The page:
Mall mag­nate Al­fred Taub­man, later im­pris­oned in art scan­dal, was 91.

A. AL­FRED TAUB­MAN, 1924 - 2015

Los Angeles Times - - CALIFORNIA - By David Colker david.colker@la­times.com

Shop­ping mall mag­nate A. Al­fred Taub­man, who de­vel­oped the Bev­erly Cen­ter and was a past owner of the Irvine Co. — and who went to pri­son late in his ca­reer for his role in a scan­dal that rocked the art auc­tion world — died Fri­day at his home in Bloom­field Hills, Mich. He was 91.

The cause was a heart attack, his son Robert Taub­man said in a state­ment.

Taub­man Cen­ters, the com­pany A. Al­fred Taub­man founded, is one of the top mall own­ers and op­er­a­tors in the coun­try, spe­cial­iz­ing in higher-end lo­cales. Its cur­rent South­ern Cal­i­for­nia prop­er­ties are the Bev­erly Cen­ter in Los An­ge­les and the Gar­dens on El Paseo and El Paseo Vil­lage in Palm Desert.

Taub­man, who was per­son­ally worth about $3 bil­lion, ac­cord­ing to Forbes mag­a­zine, is also cred­ited with help­ing de­velop the sub­ur­ban mall con­cept as a place with plenty of park­ing that of­fered a “one-stop com­par­i­son shop­ping op­por­tu­nity,” as he put it in his 2007 au­to­bi­og­ra­phy, “Thresh­old Re­sis­tance: The Ex­tra­or­di­nary Ca­reer of a Luxury Re­tail­ing Pi­o­neer.”

He also had sev­eral side busi­nesses, in­clud­ing one that got him into trou­ble. Taub­man spent nearly a year in pri­son and paid about $7.5 mil­lion af­ter a 2001 price-fix­ing con­vic­tion while he was chair­man of Sotheby’s auc­tion house. Af­ter­ward, he con­cen­trated on phil­an­thropic work — his foun­da­tion gave hun­dreds of mil­lions to med­i­cal, arts and public pol­icy in­sti­tu­tions.

Robert Taub­man took over his fa­ther’s com­pany as chief ex­ec­u­tive. But A. Al­fred Taub­man did not sep­a­rate him­self com­pletely from re­tail. He at­tended the com­pany’s mall open­ings and kept a blog that ex­tolled the val­ues of brick-and-mor­tar shop­ping.

In March he wrote about the then-craze con­cern­ing a pic­ture of a dress on­line that ap­peared to be dif­fer­ent colors to dif­fer­ent peo­ple.

“The tech­ni­cal lim­i­ta­tions of com­puter screens make it im­pos­si­ble to ef­fec­tively com­mu­ni­cate such im­por­tant prod­uct char­ac­ter­is­tics as fit, color and feel,” he wrote. “There are no fit­ting rooms or tai­lors in cy­berspace.”

He was born Adolph Al­fred Taub­man on Jan. 31, 1924, in Pon­tiac, Mich., to Ger­man-Jewish im­mi­grants. By the time he was 11, he was a sales clerk at a depart­ment store.

Taub­man grad­u­ated from Pon­tiac High School and en­rolled at the Uni­ver­sity of Michi­gan. But soon af­ter, with the coun­try at war, he en­listed in the mil­i­tary. He spent much of his time in the Pa­cific theater as an aerial pho­tog­ra­pher, tak­ing pic­tures of ar­eas — in­clud­ing Hiroshima — af­ter they had been bombed.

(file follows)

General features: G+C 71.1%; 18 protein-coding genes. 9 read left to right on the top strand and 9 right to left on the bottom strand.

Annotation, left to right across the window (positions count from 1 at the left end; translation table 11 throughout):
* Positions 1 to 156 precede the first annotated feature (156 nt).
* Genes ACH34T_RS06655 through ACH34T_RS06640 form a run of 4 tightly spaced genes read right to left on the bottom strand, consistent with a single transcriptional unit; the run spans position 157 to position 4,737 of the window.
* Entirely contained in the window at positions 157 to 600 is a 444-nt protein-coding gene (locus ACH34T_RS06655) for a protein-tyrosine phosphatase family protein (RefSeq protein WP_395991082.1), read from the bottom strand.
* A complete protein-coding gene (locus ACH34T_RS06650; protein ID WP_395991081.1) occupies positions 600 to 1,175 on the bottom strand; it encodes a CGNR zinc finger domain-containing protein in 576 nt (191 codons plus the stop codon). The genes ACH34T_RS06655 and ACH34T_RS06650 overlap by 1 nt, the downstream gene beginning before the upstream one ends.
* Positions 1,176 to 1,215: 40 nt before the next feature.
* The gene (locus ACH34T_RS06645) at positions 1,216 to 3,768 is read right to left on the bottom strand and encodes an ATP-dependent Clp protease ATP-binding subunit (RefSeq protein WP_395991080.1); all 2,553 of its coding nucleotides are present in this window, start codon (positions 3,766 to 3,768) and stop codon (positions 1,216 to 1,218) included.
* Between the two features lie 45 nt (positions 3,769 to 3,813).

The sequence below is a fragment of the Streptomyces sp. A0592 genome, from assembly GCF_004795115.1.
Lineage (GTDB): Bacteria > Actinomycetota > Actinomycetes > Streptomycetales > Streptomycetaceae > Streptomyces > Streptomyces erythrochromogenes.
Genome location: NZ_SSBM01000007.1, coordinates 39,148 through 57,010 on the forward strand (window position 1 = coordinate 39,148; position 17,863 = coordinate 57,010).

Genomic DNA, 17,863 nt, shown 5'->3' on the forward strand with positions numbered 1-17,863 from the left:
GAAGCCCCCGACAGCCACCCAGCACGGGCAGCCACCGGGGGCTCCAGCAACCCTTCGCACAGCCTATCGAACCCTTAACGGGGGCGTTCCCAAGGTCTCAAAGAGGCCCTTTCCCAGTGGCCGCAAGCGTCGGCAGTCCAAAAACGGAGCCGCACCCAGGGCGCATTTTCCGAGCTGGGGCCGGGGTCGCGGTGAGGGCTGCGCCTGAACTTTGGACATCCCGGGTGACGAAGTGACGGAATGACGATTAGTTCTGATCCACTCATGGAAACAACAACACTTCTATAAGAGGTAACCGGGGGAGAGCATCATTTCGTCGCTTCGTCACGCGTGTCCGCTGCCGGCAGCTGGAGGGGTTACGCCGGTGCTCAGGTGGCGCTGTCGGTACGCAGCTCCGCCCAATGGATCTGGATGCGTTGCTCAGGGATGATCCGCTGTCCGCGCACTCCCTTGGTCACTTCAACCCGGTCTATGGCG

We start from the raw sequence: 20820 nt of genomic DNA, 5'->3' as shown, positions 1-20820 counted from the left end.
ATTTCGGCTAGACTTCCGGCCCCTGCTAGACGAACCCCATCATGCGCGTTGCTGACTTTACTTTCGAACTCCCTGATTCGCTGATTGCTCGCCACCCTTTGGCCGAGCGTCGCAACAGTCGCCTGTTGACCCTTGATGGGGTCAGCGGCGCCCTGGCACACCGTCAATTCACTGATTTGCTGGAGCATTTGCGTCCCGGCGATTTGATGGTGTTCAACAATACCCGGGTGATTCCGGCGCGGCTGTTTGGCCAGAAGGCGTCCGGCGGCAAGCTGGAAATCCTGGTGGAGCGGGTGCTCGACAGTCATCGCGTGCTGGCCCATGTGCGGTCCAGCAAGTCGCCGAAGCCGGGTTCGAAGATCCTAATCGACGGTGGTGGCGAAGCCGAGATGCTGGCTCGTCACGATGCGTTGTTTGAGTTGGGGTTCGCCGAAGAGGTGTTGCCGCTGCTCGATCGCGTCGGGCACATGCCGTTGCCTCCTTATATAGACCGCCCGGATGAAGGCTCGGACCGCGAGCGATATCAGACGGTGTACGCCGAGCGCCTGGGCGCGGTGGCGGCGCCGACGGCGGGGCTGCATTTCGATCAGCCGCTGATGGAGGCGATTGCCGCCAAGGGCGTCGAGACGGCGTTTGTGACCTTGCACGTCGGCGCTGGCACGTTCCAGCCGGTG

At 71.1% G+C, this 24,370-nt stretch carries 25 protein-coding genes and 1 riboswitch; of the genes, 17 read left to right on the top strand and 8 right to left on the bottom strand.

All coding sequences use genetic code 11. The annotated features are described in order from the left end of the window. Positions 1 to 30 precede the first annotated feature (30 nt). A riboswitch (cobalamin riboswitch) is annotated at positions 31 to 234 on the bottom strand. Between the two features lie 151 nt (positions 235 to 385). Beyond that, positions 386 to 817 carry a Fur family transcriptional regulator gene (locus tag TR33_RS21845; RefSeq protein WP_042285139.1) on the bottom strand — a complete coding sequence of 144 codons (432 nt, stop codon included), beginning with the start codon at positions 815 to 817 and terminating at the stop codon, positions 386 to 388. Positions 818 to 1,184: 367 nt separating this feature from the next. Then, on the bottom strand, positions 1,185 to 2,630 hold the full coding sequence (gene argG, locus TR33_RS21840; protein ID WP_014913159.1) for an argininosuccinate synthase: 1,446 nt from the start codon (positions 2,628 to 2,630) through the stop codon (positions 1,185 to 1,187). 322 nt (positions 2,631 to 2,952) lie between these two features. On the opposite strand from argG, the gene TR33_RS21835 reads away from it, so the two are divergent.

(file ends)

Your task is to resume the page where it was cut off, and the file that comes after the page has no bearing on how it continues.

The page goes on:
When the war ended, he went back to the Uni­ver­sity of Michi­gan but dropped out and joined an ar­chi­tec­ture firm, where he had a chance to put into prac­tice his the­o­ries on eas­ing shop­pers’ psy­cho­log­i­cal “thresh­old re­sis­tance” to en­ter­ing stores. Start­ing his own firm in 1950, he ap­plied his no­tions to whole shop­ping cen­ters, where, for one thing, he put park­ing out front with easy ac­cess to doors.

With his firm thriv­ing, Taub­man looked for new ven­tures. In 1976 he viewed from a he­li­copter the vast land hold­ings of the Irvine Co. “I wanted to be in­volved,” he re­called dur­ing a 1987 court pro­ceed­ing. “It looked like fun.” He put to­gether an in­vest­ment group that bought the com­pany in 1977 for $337.4 mil­lion — or $6,000 a share — and he be­came com­pany chair­man.

In 1983 he sold his shares to Don­ald Bren for about $200,000 a share.

That same year, he bought Sotheby’s, one of the most pres­ti­gious auc­tion houses. But a fed­eral in­ves­ti­ga­tion showed that while he was chair­man of the firm, it col­luded with ri­val Christie’s to raise the com­mis­sions paid by sell­ers, cost­ing them hun­dreds of mil­lions of dol­lars. Taub­man’s own sched­ule books, which pros­e­cu­tors said showed coded notes from meet­ings with Christie’s ex­ec­u­tives, helped con­vict him at a high-pro­file 2001 trial. He spent about nine months at a low-se­cu­rity pri­son in Min­nesota.

In his mem­oir he protested his in­no­cence and said the con­vic­tion hurt his name. But it did lit­tle to disturb his life­style. He still had his home in Michi­gan, as well as those in New York, Lon­don and other spots. And he drew some sym­pa­thy for be­ing the only per­son sent to pri­son for the scan­dal.

Taub­man was even­tu­ally able to joke about it. At his 90th-birth­day party, he told the crowd that he’d been for­tu­nate to spend all his birthdays with fam­ily and friends, ex­cept for dur­ing the war, “and the year I took off to study the crim­i­nal jus­tice sys­tem in Rochester, Min­nesota.”

In ad­di­tion to his son Robert, Taub­man is sur­vived by his wife, Ju­dith; daugh­ter Gayle Kal­is­man; son Wil­liam; step­daugh­ter Tif­fany Du­bin; step­son Christo­pher Rounick; nine grand­chil­dren; and one great-grand­child.

Louis Lanzano As­so­ci­ated Press

ART AUC­TION CASE Taub­man goes to court dur­ing his 2001 price-fix­ing trial. He spent nearly a year in pri­son and paid about $7.5 mil­lion for his ac­tions while Sotheby’s chair­man.

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